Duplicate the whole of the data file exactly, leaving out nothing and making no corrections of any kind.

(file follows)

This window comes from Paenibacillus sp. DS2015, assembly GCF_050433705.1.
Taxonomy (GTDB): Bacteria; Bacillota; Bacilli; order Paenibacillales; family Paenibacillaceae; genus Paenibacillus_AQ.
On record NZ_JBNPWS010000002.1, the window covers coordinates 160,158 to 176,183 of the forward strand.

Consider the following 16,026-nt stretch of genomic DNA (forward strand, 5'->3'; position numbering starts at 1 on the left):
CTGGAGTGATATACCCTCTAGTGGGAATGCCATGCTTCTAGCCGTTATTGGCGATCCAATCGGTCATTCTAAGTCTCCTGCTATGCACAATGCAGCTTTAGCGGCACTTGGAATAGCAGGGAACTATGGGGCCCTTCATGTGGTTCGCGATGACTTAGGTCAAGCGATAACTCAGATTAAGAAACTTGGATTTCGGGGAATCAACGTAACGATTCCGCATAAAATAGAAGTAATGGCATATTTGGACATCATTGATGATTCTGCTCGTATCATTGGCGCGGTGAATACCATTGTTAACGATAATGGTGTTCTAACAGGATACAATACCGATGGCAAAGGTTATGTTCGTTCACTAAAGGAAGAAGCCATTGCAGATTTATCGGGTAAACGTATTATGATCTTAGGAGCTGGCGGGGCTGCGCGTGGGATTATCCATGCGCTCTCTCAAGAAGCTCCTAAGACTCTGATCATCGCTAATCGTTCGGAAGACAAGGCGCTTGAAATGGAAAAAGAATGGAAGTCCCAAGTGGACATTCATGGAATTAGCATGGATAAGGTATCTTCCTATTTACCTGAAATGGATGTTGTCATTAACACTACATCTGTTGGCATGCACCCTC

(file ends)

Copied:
This window comes from Paenibacillus sp. DS2015, assembly GCF_050433705.1.
Taxonomy (GTDB): Bacteria; Bacillota; Bacilli; order Paenibacillales; family Paenibacillaceae; genus Paenibacillus_AQ.
On record NZ_JBNPWS010000002.1, the window covers coordinates 160,158 to 176,183 of the forward strand.

Consider the following 16,026-nt stretch of genomic DNA (forward strand, 5'->3'; position numbering starts at 1 on the left):
CTGGAGTGATATACCCTCTAGTGGGAATGCCATGCTTCTAGCCGTTATTGGCGATCCAATCGGTCATTCTAAGTCTCCTGCTATGCACAATGCAGCTTTAGCGGCACTTGGAATAGCAGGGAACTATGGGGCCCTTCATGTGGTTCGCGATGACTTAGGTCAAGCGATAACTCAGATTAAGAAACTTGGATTTCGGGGAATCAACGTAACGATTCCGCATAAAATAGAAGTAATGGCATATTTGGACATCATTGATGATTCTGCTCGTATCATTGGCGCGGTGAATACCATTGTTAACGATAATGGTGTTCTAACAGGATACAATACCGATGGCAAAGGTTATGTTCGTTCACTAAAGGAAGAAGCCATTGCAGATTTATCGGGTAAACGTATTATGATCTTAGGAGCTGGCGGGGCTGCGCGTGGGATTATCCATGCGCTCTCTCAAGAAGCTCCTAAGACTCTGATCATCGCTAATCGTTCGGAAGACAAGGCGCTTGAAATGGAAAAAGAATGGAAGTCCCAAGTGGACATTCATGGAATTAGCATGGATAAGGTATCTTCCTATTTACCTGAAATGGATGTTGTCATTAACACTACATCTGTTGGCATGCACCCTC